The 2020 Buffalo Bills will go as far as Josh Allen is able to take them. And the more help Allen has, the farther he’ll be able to take the Bills. Part of the help he needs comes from the wide receiver position. Adding John Brown and Cole Beasley last year helped. Adding Stefon Diggs this off-season should help. And the two wide receivers the Bills added via the 2020 NFL draft should also help. One of those wide receivers was sixth-round pick Isaiah Hodgins. The rookie brings an amazing pair of hands and a red zone presence with him into camp. And he’ll lean on those attributes in his effort to make the team.
Camp Spotlight: Buffalo Bills Rookie Isaiah Hodgins
The Buffalo Bills were near top of the league in 2019 in passes dropped. That’s bad. That makes life hard for a quarterback. Surrounding Josh Allen with targets that make his life easier was a priority this off-season for the Bills. Adding Stefon Diggs was a big step in that direction. Rookie wide receiver Isaiah Hodgins is also a step in that direction. Hodgins comes into his first year in the NFL with a proven track record of making life easier for his quarterback. And while making the final roster is far from guaranteed for him, what he potentially brings to the team is intriguing.
The Buffalo Bills and Josh Allen need wide receivers that can catch the football. It’s been a concern in Allen’s first two seasons and it shouldn’t be. With Isaiah Hodgins, catching the football is of no concern.
Out of the all the wide receivers in the 2020 NFL Draft class, Isaiah Hodgins had the lowest drop rate at 1.1%. Of the 179 catchable passes that were thrown his way his entire three-year college football career, he only dropped three. That’s a 1.7% drop rate over three years. That’s a good start.
Also, he’s strong at the point of contact in contested catches. Over the last two college football seasons, Hodgins finished with a 67.4% contested catch conversion rate. That was tops in all of college football for those two seasons. Better than any other wide receiver that suited up. Catching the football should be a given for a wide receiver. For Isaiah Hodgins, it is.
Threat in the Red Zone
Isaiah Hodgins excels at catching the football. But his real value comes in the potential he brings in the red zone.
In 2019, Hodgins led the nation in red zone catch percentage. Hodgins was targeted 13 times in the red zone and caught 12 of those targets, good enough for a college football leading 92% catch rate in the red zone.
Hodgins also scored at a high rate in the red zone. Of those 13 targets and 12 catches mentioned above, he scored nine touchdowns. That comes out to a 69% touchdown percentage on his red zone targets. That 69% was second in the entire nation in 2019.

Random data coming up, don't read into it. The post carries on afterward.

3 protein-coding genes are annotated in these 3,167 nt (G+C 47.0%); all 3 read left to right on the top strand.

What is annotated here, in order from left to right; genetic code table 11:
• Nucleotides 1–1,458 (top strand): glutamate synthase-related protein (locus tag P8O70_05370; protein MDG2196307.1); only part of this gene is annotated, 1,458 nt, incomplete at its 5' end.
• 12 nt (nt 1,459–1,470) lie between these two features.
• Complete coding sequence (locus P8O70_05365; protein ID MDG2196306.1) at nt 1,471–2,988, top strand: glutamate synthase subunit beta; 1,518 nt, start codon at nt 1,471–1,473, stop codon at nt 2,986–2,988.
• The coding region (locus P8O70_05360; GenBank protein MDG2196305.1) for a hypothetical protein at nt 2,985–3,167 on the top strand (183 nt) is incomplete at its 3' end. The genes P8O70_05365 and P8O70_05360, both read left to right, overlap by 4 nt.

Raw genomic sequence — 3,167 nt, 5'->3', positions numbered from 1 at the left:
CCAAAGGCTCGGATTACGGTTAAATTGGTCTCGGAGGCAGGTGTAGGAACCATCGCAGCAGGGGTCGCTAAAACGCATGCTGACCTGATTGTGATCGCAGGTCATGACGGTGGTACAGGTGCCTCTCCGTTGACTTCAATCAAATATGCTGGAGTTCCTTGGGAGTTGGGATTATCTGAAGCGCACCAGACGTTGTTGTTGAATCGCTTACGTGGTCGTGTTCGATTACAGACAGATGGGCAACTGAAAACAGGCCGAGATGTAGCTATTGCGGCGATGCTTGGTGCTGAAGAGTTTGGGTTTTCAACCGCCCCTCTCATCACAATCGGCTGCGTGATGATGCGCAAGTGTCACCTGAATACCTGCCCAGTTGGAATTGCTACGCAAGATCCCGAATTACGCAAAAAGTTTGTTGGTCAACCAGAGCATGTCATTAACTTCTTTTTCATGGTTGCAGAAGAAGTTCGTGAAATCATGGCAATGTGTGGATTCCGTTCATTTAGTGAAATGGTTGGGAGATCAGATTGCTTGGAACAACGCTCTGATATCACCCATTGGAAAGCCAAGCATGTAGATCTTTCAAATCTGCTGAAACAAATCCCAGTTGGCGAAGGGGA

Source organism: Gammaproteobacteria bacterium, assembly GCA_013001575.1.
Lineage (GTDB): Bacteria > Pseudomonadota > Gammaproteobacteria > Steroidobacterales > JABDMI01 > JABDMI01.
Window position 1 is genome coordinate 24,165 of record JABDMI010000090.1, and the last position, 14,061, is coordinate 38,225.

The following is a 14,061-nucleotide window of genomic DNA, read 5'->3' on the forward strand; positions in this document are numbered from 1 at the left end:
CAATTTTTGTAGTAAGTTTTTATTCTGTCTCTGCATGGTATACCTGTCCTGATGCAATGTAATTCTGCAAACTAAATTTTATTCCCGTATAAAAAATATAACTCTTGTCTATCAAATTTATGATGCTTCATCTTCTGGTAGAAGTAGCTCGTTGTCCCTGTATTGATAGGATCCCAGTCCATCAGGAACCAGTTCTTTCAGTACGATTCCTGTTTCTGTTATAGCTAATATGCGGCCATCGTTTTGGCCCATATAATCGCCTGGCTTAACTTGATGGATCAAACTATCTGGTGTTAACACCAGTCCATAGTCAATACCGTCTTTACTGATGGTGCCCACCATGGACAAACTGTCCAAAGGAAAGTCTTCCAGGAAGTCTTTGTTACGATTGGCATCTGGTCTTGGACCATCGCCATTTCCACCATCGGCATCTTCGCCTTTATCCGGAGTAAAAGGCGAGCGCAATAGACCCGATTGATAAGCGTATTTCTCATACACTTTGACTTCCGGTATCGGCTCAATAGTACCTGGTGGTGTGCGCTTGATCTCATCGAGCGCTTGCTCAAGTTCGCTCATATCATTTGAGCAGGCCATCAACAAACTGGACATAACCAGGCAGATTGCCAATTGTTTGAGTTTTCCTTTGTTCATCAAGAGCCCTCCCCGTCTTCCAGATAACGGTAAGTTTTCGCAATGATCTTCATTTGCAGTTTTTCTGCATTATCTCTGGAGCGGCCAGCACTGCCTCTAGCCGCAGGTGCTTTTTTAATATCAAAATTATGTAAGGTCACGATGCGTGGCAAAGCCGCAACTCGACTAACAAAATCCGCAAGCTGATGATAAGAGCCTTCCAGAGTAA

Another fun red zone stat for Isaiah Hodgins is his receiver rating in the red zone. This rating is defined as the passer rating the quarterback earns when targeting a particular receiver. Hodgins’ receiver rating when targeted in the red zone in 2019 was 141.2, which was second in all of college football.
Overall, Isaiah Hodgins put up strong red zone numbers in his three seasons in college football. 21 catches on 22 catchable balls thrown his way in the red zone. 173 yards, 16 touchdowns, no drops, and 18 first downs is not too shabby.
When the Buffalo Bills drafted Hodgins, they got a wide receiver who knows how to succeed in the most critical area of the field. Scoring touchdowns in the red zone instead of kicking field goals can win games or lose games. The Bills found that out the hard way in their playoff loss to the Houston Texans. Drafting Hodgins was a step towards being more efficient on offense in the red zone.
Every prospect coming out of college has flaws and Isaiah Hodgins is no different. So what are his? Most of them boil down to overall physical limitations at this point in his career.
At 6’4″ and 210 pounds, Hodgins has a large catch radius and the frame to make contested catches. However, that frame is a bit on the thin side for his height and he could be outmuscled in the NFL. His nine reps in the bench press at the scouting combine are a testament to concerns around his strength.
Furthermore, his 4.61 in the 40-yard dash is less than desired for a wide receiver, and may limit his vertical game in the offense. Also, because of that lack of strength and speed, Hodgins has struggled when facing press coverage.
One of the underestimated parts of Isaiah Hodgins’ game is his route running. But despite being a quality route runner, Hodgins can struggle to get separation. His lack of deep speed can allow cornerbacks to sit on shorter routes because they don’t have to honor him as a vertical threat.
Last Word on Isaiah Hodgins
Isaiah Hodgins is a very intriguing player to watch for the Buffalo Bills. The areas of his game in which he excels are areas that the Bills have needed help in. He catches almost everything thrown in his direction and he’s been extremely successful in the red zone. His hands, technical prowess as a route runner, and ability to high point the football when making catches allow him to win contested catches. His current value is hindered by a lack of speed and strength and may prove to be his biggest hurdle. With a deep squad at wide receiver for the Bills, Isaiah Hodgins has his work cut out for him in training camp.